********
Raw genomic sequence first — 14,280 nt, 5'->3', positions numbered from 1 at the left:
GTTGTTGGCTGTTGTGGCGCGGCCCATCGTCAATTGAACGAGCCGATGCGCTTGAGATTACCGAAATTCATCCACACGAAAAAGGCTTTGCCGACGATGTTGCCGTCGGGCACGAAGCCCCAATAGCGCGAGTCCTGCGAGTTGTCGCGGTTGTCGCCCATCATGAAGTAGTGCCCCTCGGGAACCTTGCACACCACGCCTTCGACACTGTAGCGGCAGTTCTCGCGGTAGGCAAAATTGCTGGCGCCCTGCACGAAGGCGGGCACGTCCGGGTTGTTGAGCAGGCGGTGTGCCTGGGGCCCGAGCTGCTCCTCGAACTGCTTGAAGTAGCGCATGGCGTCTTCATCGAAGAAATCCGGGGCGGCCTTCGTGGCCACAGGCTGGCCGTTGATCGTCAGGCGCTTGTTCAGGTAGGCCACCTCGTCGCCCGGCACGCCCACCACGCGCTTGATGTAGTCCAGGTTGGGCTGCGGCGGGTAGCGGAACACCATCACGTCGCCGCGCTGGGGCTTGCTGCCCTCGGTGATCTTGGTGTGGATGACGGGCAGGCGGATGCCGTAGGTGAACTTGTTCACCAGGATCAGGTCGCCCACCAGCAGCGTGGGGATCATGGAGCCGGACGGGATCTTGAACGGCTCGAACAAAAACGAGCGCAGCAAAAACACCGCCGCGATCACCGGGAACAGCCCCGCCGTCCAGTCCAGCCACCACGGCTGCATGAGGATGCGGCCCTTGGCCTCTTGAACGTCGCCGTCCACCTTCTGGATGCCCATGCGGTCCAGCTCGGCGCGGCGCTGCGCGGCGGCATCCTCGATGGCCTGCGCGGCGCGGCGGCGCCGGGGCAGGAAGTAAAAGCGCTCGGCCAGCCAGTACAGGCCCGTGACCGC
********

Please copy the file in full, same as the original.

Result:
Raw genomic sequence first — 14,280 nt, 5'->3', positions numbered from 1 at the left:
GTTGTTGGCTGTTGTGGCGCGGCCCATCGTCAATTGAACGAGCCGATGCGCTTGAGATTACCGAAATTCATCCACACGAAAAAGGCTTTGCCGACGATGTTGCCGTCGGGCACGAAGCCCCAATAGCGCGAGTCCTGCGAGTTGTCGCGGTTGTCGCCCATCATGAAGTAGTGCCCCTCGGGAACCTTGCACACCACGCCTTCGACACTGTAGCGGCAGTTCTCGCGGTAGGCAAAATTGCTGGCGCCCTGCACGAAGGCGGGCACGTCCGGGTTGTTGAGCAGGCGGTGTGCCTGGGGCCCGAGCTGCTCCTCGAACTGCTTGAAGTAGCGCATGGCGTCTTCATCGAAGAAATCCGGGGCGGCCTTCGTGGCCACAGGCTGGCCGTTGATCGTCAGGCGCTTGTTCAGGTAGGCCACCTCGTCGCCCGGCACGCCCACCACGCGCTTGATGTAGTCCAGGTTGGGCTGCGGCGGGTAGCGGAACACCATCACGTCGCCGCGCTGGGGCTTGCTGCCCTCGGTGATCTTGGTGTGGATGACGGGCAGGCGGATGCCGTAGGTGAACTTGTTCACCAGGATCAGGTCGCCCACCAGCAGCGTGGGGATCATGGAGCCGGACGGGATCTTGAACGGCTCGAACAAAAACGAGCGCAGCAAAAACACCGCCGCGATCACCGGGAACAGCCCCGCCGTCCAGTCCAGCCACCACGGCTGCATGAGGATGCGGCCCTTGGCCTCTTGAACGTCGCCGTCCACCTTCTGGATGCCCATGCGGTCCAGCTCGGCGCGGCGCTGCGCGGCGGCATCCTCGATGGCCTGCGCGGCGCGGCGGCGCCGGGGCAGGAAGTAAAAGCGCTCGGCCAGCCAGTACAGGCCCGTGACCGC